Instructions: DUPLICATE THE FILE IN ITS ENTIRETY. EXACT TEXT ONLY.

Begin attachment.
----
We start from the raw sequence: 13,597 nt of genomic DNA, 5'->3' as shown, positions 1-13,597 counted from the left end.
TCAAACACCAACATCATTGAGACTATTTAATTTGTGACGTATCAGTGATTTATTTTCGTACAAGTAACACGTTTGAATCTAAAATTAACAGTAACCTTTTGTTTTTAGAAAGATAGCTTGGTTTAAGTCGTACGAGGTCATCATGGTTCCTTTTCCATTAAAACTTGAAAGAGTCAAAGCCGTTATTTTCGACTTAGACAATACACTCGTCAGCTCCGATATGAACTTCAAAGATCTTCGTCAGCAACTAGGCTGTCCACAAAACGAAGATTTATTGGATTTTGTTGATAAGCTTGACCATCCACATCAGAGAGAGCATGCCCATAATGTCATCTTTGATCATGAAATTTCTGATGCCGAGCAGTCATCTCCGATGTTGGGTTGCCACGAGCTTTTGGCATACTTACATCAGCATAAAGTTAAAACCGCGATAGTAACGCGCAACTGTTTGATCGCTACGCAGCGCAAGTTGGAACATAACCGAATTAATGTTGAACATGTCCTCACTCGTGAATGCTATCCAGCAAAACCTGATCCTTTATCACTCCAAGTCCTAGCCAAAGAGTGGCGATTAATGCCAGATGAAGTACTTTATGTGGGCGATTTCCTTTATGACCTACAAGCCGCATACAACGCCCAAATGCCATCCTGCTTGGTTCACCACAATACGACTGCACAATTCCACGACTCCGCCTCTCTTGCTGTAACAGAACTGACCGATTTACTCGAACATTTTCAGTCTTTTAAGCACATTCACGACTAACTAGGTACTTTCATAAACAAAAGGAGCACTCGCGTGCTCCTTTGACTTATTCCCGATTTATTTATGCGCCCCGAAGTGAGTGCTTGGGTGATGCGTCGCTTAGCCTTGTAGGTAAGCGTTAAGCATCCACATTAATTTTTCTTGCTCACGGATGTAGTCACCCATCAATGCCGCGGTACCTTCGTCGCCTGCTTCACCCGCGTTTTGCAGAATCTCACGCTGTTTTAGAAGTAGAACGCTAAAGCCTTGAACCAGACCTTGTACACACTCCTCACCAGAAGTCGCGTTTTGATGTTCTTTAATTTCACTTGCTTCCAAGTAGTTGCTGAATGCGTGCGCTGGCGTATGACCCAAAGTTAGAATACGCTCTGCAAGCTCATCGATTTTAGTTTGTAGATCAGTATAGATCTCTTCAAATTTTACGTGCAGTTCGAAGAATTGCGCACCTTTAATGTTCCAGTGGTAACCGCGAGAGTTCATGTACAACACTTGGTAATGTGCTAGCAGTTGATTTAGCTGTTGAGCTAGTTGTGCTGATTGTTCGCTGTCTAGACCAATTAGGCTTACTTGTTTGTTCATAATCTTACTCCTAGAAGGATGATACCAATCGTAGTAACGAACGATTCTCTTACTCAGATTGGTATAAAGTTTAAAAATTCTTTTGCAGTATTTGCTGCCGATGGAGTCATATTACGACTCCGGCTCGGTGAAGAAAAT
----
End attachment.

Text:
We start from the raw sequence: 13,597 nt of genomic DNA, 5'->3' as shown, positions 1-13,597 counted from the left end.
TCAAACACCAACATCATTGAGACTATTTAATTTGTGACGTATCAGTGATTTATTTTCGTACAAGTAACACGTTTGAATCTAAAATTAACAGTAACCTTTTGTTTTTAGAAAGATAGCTTGGTTTAAGTCGTACGAGGTCATCATGGTTCCTTTTCCATTAAAACTTGAAAGAGTCAAAGCCGTTATTTTCGACTTAGACAATACACTCGTCAGCTCCGATATGAACTTCAAAGATCTTCGTCAGCAACTAGGCTGTCCACAAAACGAAGATTTATTGGATTTTGTTGATAAGCTTGACCATCCACATCAGAGAGAGCATGCCCATAATGTCATCTTTGATCATGAAATTTCTGATGCCGAGCAGTCATCTCCGATGTTGGGTTGCCACGAGCTTTTGGCATACTTACATCAGCATAAAGTTAAAACCGCGATAGTAACGCGCAACTGTTTGATCGCTACGCAGCGCAAGTTGGAACATAACCGAATTAATGTTGAACATGTCCTCACTCGTGAATGCTATCCAGCAAAACCTGATCCTTTATCACTCCAAGTCCTAGCCAAAGAGTGGCGATTAATGCCAGATGAAGTACTTTATGTGGGCGATTTCCTTTATGACCTACAAGCCGCATACAACGCCCAAATGCCATCCTGCTTGGTTCACCACAATACGACTGCACAATTCCACGACTCCGCCTCTCTTGCTGTAACAGAACTGACCGATTTACTCGAACATTTTCAGTCTTTTAAGCACATTCACGACTAACTAGGTACTTTCATAAACAAAAGGAGCACTCGCGTGCTCCTTTGACTTATTCCCGATTTATTTATGCGCCCCGAAGTGAGTGCTTGGGTGATGCGTCGCTTAGCCTTGTAGGTAAGCGTTAAGCATCCACATTAATTTTTCTTGCTCACGGATGTAGTCACCCATCAATGCCGCGGTACCTTCGTCGCCTGCTTCACCCGCGTTTTGCAGAATCTCACGCTGTTTTAGAAGTAGAACGCTAAAGCCTTGAACCAGACCTTGTACACACTCCTCACCAGAAGTCGCGTTTTGATGTTCTTTAATTTCACTTGCTTCCAAGTAGTTGCTGAATGCGTGCGCTGGCGTATGACCCAAAGTTAGAATACGCTCTGCAAGCTCATCGATTTTAGTTTGTAGATCAGTATAGATCTCTTCAAATTTTACGTGCAGTTCGAAGAATTGCGCACCTTTAATGTTCCAGTGGTAACCGCGAGAGTTCATGTACAACACTTGGTAATGTGCTAGCAGTTGATTTAGCTGTTGAGCTAGTTGTGCTGATTGTTCGCTGTCTAGACCAATTAGGCTTACTTGTTTGTTCATAATCTTACTCCTAGAAGGATGATACCAATCGTAGTAACGAACGATTCTCTTACTCAGATTGGTATAAAGTTTAAAAATTCTTTTGCAGTATTTGCTGCCGATGGAGTCATATTACGACTCCGGCTCGGTGAAGAAAAT